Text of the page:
That being said, a few of the worst pieces of writing advice I’ve ever gotten are:

  • Write what you know. Books would be insanely boring and repetitive if all writers only ever wrote about things they specifically know.
  • Never write about (various taboo subjects). Taboo subjects tend to make controversial books that sell well, because people love controversy. Taboo subjects can also be handled in a respectful manner that sheds light on the reality of the subject.
  • Read everything. Read good books that you like in the genre you want to write in. Also, it’s very easy to fool yourself into thinking if you’re spending all your time reading that’s also writing. You got to do the hard part, too.
  • Write every single day. Anne Rice made a GREAT post on her Facebook about this last week.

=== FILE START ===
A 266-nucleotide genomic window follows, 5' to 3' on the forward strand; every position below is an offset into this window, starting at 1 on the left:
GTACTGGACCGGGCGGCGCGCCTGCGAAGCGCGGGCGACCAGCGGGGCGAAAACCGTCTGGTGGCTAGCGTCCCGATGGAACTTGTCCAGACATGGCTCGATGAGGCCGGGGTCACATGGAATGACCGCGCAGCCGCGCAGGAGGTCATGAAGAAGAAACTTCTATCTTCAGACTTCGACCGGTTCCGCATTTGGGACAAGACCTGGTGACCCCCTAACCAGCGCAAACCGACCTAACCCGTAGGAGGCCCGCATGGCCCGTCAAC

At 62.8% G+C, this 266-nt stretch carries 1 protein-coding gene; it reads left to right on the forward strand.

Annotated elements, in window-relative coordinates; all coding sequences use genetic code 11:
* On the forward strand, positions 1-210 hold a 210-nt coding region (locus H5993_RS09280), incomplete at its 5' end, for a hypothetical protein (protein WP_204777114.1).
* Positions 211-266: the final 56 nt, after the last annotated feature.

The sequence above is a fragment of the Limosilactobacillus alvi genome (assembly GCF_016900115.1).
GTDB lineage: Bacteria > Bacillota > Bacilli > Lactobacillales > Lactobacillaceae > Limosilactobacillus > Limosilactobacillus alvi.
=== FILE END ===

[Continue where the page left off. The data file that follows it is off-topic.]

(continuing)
But, this is just my advice. Take it or leave it.

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This post is part of the Insecure Writer’s Support Group blog hop. The first Wednesday of every month is Insecure Writer’s Support Group day. Post your thoughts on your own blog. Talk about your doubts and the fears you have conquered. Discuss your struggles and triumphs. Offer a word of encouragement for others who are struggling. The awesome co-hosts for the August 1 posting of the IWSG are Erika Beebe, Sandra Hoover, Susan Gourley, and Lee Lowery!

Hoo boy, this is my first post on the blog in WEEKS and I simply must apologize to my followers and readers. Offline life was wild in July. The good: I went on an AMAZING vacation to Iceland (which I will talk about in another blog post this week). The suck: my ‘day job’ has increased in hours, responsibilities, and the demand for my attention, so I’ve had a hard time being around on here even when I’m not on vacation. Real life bites, doesn’t it? Except when it nibbles.